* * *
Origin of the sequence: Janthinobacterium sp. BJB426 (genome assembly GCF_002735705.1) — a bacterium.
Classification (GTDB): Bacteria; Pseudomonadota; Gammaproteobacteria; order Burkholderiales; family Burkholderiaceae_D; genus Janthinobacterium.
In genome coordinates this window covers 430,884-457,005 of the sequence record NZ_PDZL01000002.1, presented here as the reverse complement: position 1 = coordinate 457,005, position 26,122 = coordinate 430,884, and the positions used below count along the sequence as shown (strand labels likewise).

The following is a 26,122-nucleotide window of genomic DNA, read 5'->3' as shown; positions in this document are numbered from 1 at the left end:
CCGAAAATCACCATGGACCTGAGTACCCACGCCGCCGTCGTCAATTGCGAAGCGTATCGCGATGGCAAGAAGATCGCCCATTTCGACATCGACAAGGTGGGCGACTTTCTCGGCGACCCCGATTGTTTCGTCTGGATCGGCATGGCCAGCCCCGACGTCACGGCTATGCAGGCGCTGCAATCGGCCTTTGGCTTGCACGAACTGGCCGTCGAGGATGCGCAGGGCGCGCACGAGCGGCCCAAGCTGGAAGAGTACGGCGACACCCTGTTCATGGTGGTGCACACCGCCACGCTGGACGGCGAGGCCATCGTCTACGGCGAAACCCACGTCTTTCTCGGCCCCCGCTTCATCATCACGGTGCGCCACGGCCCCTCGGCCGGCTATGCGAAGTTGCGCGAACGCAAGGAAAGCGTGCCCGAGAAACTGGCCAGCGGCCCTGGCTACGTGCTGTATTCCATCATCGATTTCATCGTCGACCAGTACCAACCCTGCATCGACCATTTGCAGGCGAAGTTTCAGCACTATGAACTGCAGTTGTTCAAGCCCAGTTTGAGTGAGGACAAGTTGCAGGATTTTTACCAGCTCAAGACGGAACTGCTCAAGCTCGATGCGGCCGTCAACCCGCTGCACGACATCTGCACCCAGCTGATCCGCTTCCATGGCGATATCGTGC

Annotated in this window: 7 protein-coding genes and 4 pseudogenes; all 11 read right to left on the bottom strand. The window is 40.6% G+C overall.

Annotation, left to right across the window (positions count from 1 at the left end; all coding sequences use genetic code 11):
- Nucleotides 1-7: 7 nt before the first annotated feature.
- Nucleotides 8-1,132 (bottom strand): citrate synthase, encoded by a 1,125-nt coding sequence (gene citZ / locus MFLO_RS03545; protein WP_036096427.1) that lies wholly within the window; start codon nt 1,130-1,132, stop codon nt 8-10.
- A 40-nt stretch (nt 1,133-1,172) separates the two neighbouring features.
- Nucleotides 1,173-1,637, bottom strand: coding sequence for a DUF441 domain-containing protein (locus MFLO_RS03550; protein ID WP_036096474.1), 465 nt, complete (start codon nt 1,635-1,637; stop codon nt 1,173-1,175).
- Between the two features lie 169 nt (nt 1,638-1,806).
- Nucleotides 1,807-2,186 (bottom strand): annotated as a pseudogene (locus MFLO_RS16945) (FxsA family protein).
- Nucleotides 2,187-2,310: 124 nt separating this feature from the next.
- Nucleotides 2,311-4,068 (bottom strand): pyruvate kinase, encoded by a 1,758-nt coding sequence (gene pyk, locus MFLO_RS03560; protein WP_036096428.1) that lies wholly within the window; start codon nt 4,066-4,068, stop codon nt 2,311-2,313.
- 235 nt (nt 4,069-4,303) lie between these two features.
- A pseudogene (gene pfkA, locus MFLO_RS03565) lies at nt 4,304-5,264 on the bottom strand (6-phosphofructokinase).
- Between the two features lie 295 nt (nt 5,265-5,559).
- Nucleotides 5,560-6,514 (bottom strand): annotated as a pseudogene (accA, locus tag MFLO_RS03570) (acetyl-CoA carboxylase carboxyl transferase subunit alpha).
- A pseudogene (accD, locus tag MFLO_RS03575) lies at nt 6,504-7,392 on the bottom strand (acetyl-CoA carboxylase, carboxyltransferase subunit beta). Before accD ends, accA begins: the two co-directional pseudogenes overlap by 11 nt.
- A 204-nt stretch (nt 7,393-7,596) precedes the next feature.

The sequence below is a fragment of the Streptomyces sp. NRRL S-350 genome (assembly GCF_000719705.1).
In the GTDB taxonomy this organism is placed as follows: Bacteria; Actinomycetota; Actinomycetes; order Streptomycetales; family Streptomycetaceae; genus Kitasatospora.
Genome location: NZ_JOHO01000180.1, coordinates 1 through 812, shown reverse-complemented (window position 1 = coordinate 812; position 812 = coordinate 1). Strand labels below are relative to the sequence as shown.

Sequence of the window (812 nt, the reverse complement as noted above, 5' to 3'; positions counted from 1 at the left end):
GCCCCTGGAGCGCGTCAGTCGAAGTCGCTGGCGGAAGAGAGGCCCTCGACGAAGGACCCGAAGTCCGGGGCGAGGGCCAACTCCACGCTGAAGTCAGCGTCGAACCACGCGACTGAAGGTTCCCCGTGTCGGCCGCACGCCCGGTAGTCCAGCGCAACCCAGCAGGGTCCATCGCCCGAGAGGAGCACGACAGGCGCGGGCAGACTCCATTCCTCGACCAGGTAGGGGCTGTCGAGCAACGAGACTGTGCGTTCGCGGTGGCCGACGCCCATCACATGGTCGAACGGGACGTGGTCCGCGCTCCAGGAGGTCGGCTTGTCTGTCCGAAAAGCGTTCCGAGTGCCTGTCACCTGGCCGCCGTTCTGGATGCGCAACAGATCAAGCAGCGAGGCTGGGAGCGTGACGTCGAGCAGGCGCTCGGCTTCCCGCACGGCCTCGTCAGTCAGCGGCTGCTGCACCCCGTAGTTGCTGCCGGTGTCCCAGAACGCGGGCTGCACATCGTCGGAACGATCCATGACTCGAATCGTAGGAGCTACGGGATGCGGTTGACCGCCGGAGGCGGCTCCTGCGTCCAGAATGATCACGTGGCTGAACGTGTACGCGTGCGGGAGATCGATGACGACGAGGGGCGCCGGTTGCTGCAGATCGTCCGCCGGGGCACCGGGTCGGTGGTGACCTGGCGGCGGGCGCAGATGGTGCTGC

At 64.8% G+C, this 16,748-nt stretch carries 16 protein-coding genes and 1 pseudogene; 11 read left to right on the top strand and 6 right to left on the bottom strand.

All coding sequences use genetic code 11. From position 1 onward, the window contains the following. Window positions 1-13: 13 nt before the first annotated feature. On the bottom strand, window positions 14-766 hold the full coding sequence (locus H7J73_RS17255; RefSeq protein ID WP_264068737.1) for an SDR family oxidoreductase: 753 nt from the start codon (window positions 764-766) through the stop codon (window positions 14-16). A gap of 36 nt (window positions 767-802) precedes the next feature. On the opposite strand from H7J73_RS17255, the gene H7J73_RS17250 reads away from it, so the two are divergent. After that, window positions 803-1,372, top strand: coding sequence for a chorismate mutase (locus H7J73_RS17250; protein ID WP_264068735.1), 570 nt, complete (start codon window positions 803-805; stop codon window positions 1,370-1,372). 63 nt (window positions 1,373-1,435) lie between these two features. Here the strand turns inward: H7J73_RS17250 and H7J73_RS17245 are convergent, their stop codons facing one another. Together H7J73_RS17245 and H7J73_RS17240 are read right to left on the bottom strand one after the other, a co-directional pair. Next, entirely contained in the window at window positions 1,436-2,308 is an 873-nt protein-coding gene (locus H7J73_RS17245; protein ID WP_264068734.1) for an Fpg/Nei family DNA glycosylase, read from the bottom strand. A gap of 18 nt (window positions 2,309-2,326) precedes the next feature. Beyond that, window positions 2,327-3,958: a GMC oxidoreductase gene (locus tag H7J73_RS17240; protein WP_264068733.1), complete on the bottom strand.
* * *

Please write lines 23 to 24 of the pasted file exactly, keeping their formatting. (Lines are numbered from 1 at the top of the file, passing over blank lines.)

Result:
In the GTDB taxonomy this organism is placed as follows: Bacteria; Actinomycetota; Actinomycetes; order Streptomycetales; family Streptomycetaceae; genus Kitasatospora.
Genome location: NZ_JOHO01000180.1, coordinates 1 through 812, shown reverse-complemented (window position 1 = coordinate 812; position 812 = coordinate 1). Strand labels below are relative to the sequence as shown.